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Discussion Starter · #1 ·
Looked at a job yesterday stripping and hanging paper, no problem there. However the ceiling has paper on it and you can see multiple layers. This is an old turn of the century home.

The room is 27' x 15' 9 1/2' tall. There is nice old crown molding.

The owner just wants a smooth painted ceiling and hanging a new drywall ceiling over the existing is ok with her, which is what I suggested as an alternative if the paper wont come off or there is bad plaster underneath.

My question: would you attempt to remove the paper or just plan to remove the crown, hang a new drywall over the existing ceiling, then reinstall the crown?

I am thinking the new drywall would be about the same amount of time and easier. Above the ceiling is an open attic with all joists exposed.

Thoughts?
 

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Discussion Starter · #2 ·
I should add that I stripped one other papered ceiling years ago and it was a nightmare. I still get a cold sweat break out just thinking about that job.
 

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The safest is to skim over the paper, it it's tight to the ceiling.

You never know what size nail was used for the original trim install, and could wind up breaking some of the original crown / busting plaster trying to take it down.

You also don't know how that first layer of wall paper is glued on. If I was repairing / restoring the plaster, I'd take all the old wall paper off. I've spent 4 days on a single wall before, due to the original glue - horsehide or some other awful crap.

Cut out any bubbles, prime to keep from lifting any paper / bleed through (may not be needed), then treat it like a class 5 - just make sure you keep the edges scraped so you don't build up too much at the crown edge.
 

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I have a house that was built in the 1800's. When I bought it, every wall and ceiling in the house was wallpapered.

It was a bear to get the wallpaper off the walls. It was even worse for the several rooms we did the ceiling wallpaper removal.

Finally gave up and just put new drywall up. We put generous amounts of construction adhesive on the backside of the drywall and were liberal with the screws used. We used 2" screws to get into the wood lathe slate in the ceiling.

Also, my home is post and beam contruction so the joists in the attic are spaced 2'+ apart.

That was over 6 years ago, and they look just like the day we put them in. No problems whatsoever.
 

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I've personally have never had a good experience skimming over wall paper. If the crown is wood I'd try cutting the nails rather then pulling them. It's probably coped so look for the last piece they put on and take it off
 

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As in bubbles in the mud, or bubbling wall paper? Typically, I'll prime the wall paper with Kilz (other stuff will do), then cut out any bubbles in the wall paper and spot prime as I go.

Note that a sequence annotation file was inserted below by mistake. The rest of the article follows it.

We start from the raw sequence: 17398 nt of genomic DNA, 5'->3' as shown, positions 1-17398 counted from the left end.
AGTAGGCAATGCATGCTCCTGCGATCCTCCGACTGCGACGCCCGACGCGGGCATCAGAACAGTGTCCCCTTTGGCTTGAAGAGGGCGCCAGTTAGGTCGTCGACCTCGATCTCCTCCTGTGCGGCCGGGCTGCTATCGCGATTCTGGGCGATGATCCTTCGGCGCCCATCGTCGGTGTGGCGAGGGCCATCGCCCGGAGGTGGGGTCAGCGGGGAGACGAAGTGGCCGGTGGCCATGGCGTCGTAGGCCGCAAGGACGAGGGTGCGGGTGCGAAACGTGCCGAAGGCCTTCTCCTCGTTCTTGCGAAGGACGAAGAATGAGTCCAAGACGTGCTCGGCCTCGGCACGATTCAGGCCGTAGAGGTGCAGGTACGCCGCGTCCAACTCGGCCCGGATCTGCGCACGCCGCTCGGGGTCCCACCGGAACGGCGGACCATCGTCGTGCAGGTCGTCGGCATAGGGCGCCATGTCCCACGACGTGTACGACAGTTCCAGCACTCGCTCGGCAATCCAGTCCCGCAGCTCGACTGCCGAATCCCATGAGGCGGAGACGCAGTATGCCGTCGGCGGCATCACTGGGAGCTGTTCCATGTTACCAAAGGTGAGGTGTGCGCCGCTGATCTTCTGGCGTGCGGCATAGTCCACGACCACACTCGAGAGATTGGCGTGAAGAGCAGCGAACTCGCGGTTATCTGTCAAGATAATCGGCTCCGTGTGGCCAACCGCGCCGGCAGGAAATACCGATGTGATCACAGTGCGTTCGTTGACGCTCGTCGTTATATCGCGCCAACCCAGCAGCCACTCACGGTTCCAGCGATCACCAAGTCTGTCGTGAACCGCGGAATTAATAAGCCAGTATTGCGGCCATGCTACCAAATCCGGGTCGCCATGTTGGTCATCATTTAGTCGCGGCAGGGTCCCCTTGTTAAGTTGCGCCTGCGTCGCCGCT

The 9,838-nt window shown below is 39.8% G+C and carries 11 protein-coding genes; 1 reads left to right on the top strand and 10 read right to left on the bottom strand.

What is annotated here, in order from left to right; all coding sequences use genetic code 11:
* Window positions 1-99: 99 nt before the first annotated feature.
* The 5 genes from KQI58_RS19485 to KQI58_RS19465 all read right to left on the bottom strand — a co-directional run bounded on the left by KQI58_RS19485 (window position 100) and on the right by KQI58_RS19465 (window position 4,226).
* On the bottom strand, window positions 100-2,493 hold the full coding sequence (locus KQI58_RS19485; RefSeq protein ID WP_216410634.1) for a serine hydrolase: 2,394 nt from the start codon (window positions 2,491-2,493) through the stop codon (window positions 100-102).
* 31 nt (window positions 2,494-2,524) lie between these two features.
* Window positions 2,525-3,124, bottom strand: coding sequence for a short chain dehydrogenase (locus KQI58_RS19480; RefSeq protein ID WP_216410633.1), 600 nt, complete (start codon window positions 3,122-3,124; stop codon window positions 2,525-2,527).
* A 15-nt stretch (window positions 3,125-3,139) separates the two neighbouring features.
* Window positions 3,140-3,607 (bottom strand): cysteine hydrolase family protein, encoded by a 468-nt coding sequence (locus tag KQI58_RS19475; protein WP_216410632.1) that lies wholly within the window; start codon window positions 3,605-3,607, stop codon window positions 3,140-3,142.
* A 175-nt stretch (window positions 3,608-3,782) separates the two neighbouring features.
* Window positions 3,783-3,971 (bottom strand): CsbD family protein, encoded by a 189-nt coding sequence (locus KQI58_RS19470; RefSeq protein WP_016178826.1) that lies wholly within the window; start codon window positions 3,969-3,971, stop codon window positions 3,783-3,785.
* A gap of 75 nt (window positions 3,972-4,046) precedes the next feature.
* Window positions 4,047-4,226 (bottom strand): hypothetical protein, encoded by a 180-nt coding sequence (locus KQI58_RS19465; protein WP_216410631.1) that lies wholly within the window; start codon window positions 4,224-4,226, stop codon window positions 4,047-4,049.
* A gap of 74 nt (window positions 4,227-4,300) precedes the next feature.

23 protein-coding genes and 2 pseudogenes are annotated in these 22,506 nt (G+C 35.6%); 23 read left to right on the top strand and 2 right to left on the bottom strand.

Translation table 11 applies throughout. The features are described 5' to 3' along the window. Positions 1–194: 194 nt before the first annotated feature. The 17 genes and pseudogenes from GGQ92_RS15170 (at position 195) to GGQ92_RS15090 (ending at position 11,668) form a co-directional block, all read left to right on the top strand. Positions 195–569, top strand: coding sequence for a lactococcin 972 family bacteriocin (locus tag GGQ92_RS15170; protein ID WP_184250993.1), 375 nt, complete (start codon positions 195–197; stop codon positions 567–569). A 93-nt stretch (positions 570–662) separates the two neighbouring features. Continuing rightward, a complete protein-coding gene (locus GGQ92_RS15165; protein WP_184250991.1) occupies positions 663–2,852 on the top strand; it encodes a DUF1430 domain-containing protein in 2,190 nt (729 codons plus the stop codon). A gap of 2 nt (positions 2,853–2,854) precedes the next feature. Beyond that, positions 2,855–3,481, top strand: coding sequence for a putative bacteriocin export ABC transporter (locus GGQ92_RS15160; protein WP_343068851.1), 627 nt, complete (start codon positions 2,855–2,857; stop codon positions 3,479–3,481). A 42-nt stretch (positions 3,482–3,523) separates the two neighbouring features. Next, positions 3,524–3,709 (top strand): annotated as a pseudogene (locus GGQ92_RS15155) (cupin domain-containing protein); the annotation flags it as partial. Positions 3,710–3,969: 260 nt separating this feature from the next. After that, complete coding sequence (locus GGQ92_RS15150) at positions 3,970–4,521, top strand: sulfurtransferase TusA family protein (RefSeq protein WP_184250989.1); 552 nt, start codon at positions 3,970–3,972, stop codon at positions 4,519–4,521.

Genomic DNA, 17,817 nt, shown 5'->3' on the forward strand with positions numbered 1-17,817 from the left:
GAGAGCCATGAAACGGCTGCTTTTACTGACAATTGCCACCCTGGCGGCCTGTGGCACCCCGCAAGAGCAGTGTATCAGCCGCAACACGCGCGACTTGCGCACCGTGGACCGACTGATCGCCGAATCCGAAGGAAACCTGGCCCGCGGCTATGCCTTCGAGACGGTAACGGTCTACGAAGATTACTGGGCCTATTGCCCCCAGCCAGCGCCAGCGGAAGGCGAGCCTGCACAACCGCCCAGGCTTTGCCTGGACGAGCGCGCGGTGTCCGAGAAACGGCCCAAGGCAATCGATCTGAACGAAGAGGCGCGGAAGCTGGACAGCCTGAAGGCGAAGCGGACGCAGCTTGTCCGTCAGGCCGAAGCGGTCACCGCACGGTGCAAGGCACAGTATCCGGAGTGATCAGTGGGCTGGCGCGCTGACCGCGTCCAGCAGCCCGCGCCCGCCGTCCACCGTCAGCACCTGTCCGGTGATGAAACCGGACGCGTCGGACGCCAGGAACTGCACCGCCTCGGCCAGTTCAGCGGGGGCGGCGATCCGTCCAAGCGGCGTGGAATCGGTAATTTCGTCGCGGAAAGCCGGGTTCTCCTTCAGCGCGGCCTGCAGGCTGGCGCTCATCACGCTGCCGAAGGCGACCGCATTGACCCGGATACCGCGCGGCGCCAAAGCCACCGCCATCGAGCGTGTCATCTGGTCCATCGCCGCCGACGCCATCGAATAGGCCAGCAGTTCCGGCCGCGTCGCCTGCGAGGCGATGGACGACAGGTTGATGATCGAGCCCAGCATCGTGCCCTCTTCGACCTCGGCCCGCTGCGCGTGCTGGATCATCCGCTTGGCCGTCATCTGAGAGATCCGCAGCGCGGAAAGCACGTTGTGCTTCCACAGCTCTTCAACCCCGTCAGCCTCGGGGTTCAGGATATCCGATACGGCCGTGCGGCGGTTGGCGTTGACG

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hdavis said:
As in bubbles in the mud, or bubbling wall paper? Typically, I'll prime the wall paper with Kilz (other stuff will do), then cut out any bubbles in the wall paper and spot prime as I go.
The Gardz soaks into the wallpaper and locks it down so that when you skim with drywall mud the wallpaper doesn't blister
 

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+1 skin with 1/4". Almost always cheaper, always faster and less headache..
Don't see how in this case. Are you going to remove the 100 year old crown then 1/4" then reinstall the crown? Or would you butt the 1/4" up to the crown and then caulk? No that wouldn't look right where it meets the ceiling. Could be wrong but back then if I remember not much coping most was mitered, which when replacing could open a can of worms.
 

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Discussion Starter · #19 ·
Thanks for all the replies. I had my drywall sub look it over today.
I have thought stripping but this is my least favorite idea.
I could shellac over the wallpaper and skim.
Or remove the crown and hanging new drywall, reinstall crown.

Removing crown maybe a concern, but I think it may be the lesser evil. Thanks for the suggestions on how to remove the crown.
 

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Keep in mind if you skim right over the paper, good chance the paper will soak up water and create bubbles everywhere, then parts of it will start falling off. I had this happen the last time i tried to skim over wall paper. There was a thin paper under the regular wall paper that was stuck on there pretty good. i tried priming then mudding over it then kept having to fight with it blister up. How about hot soap and water with a mop? Then a wire wheel on your angle grinder to get the paper off?
 
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